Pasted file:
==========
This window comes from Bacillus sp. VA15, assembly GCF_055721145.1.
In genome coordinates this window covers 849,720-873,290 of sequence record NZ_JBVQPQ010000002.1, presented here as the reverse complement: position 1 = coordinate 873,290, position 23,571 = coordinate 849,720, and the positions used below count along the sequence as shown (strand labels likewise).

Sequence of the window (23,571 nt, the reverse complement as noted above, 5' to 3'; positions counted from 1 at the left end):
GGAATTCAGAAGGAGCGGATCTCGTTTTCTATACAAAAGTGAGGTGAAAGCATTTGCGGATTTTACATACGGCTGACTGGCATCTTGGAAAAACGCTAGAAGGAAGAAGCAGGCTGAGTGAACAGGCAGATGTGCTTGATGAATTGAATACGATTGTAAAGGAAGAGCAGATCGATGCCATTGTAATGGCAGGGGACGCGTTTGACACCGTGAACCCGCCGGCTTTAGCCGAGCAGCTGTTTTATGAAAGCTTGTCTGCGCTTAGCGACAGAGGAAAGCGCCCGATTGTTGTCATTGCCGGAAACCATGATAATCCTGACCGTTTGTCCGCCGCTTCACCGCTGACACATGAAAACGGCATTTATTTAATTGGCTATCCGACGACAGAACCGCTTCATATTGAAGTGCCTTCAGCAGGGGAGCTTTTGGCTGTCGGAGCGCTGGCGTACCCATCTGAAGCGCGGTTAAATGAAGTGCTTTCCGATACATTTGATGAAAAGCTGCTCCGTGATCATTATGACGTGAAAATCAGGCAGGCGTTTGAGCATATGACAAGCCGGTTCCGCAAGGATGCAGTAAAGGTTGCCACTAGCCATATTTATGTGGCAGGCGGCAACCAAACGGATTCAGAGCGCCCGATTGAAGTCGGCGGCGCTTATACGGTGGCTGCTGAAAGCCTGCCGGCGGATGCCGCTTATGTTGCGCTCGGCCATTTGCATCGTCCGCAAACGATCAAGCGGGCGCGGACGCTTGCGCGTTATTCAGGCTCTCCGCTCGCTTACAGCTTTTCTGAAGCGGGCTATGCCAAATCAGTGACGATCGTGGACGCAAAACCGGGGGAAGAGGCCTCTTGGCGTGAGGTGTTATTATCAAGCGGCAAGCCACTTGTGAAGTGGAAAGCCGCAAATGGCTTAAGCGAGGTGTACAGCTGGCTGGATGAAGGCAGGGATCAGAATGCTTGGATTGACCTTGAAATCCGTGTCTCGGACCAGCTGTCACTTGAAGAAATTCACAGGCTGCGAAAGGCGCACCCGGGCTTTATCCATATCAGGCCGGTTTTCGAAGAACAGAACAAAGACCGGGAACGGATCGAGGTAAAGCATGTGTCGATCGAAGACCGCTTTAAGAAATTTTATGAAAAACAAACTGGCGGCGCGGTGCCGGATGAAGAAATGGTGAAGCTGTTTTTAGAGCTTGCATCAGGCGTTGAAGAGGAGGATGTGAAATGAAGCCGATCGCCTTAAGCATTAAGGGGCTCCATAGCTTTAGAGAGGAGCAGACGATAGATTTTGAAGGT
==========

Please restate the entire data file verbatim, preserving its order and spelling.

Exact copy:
This window comes from Bacillus sp. VA15, assembly GCF_055721145.1.
In genome coordinates this window covers 849,720-873,290 of sequence record NZ_JBVQPQ010000002.1, presented here as the reverse complement: position 1 = coordinate 873,290, position 23,571 = coordinate 849,720, and the positions used below count along the sequence as shown (strand labels likewise).

Sequence of the window (23,571 nt, the reverse complement as noted above, 5' to 3'; positions counted from 1 at the left end):
GGAATTCAGAAGGAGCGGATCTCGTTTTCTATACAAAAGTGAGGTGAAAGCATTTGCGGATTTTACATACGGCTGACTGGCATCTTGGAAAAACGCTAGAAGGAAGAAGCAGGCTGAGTGAACAGGCAGATGTGCTTGATGAATTGAATACGATTGTAAAGGAAGAGCAGATCGATGCCATTGTAATGGCAGGGGACGCGTTTGACACCGTGAACCCGCCGGCTTTAGCCGAGCAGCTGTTTTATGAAAGCTTGTCTGCGCTTAGCGACAGAGGAAAGCGCCCGATTGTTGTCATTGCCGGAAACCATGATAATCCTGACCGTTTGTCCGCCGCTTCACCGCTGACACATGAAAACGGCATTTATTTAATTGGCTATCCGACGACAGAACCGCTTCATATTGAAGTGCCTTCAGCAGGGGAGCTTTTGGCTGTCGGAGCGCTGGCGTACCCATCTGAAGCGCGGTTAAATGAAGTGCTTTCCGATACATTTGATGAAAAGCTGCTCCGTGATCATTATGACGTGAAAATCAGGCAGGCGTTTGAGCATATGACAAGCCGGTTCCGCAAGGATGCAGTAAAGGTTGCCACTAGCCATATTTATGTGGCAGGCGGCAACCAAACGGATTCAGAGCGCCCGATTGAAGTCGGCGGCGCTTATACGGTGGCTGCTGAAAGCCTGCCGGCGGATGCCGCTTATGTTGCGCTCGGCCATTTGCATCGTCCGCAAACGATCAAGCGGGCGCGGACGCTTGCGCGTTATTCAGGCTCTCCGCTCGCTTACAGCTTTTCTGAAGCGGGCTATGCCAAATCAGTGACGATCGTGGACGCAAAACCGGGGGAAGAGGCCTCTTGGCGTGAGGTGTTATTATCAAGCGGCAAGCCACTTGTGAAGTGGAAAGCCGCAAATGGCTTAAGCGAGGTGTACAGCTGGCTGGATGAAGGCAGGGATCAGAATGCTTGGATTGACCTTGAAATCCGTGTCTCGGACCAGCTGTCACTTGAAGAAATTCACAGGCTGCGAAAGGCGCACCCGGGCTTTATCCATATCAGGCCGGTTTTCGAAGAACAGAACAAAGACCGGGAACGGATCGAGGTAAAGCATGTGTCGATCGAAGACCGCTTTAAGAAATTTTATGAAAAACAAACTGGCGGCGCGGTGCCGGATGAAGAAATGGTGAAGCTGTTTTTAGAGCTTGCATCAGGCGTTGAAGAGGAGGATGTGAAATGAAGCCGATCGCCTTAAGCATTAAGGGGCTCCATAGCTTTAGAGAGGAGCAGACGATAGATTTTGAAGGT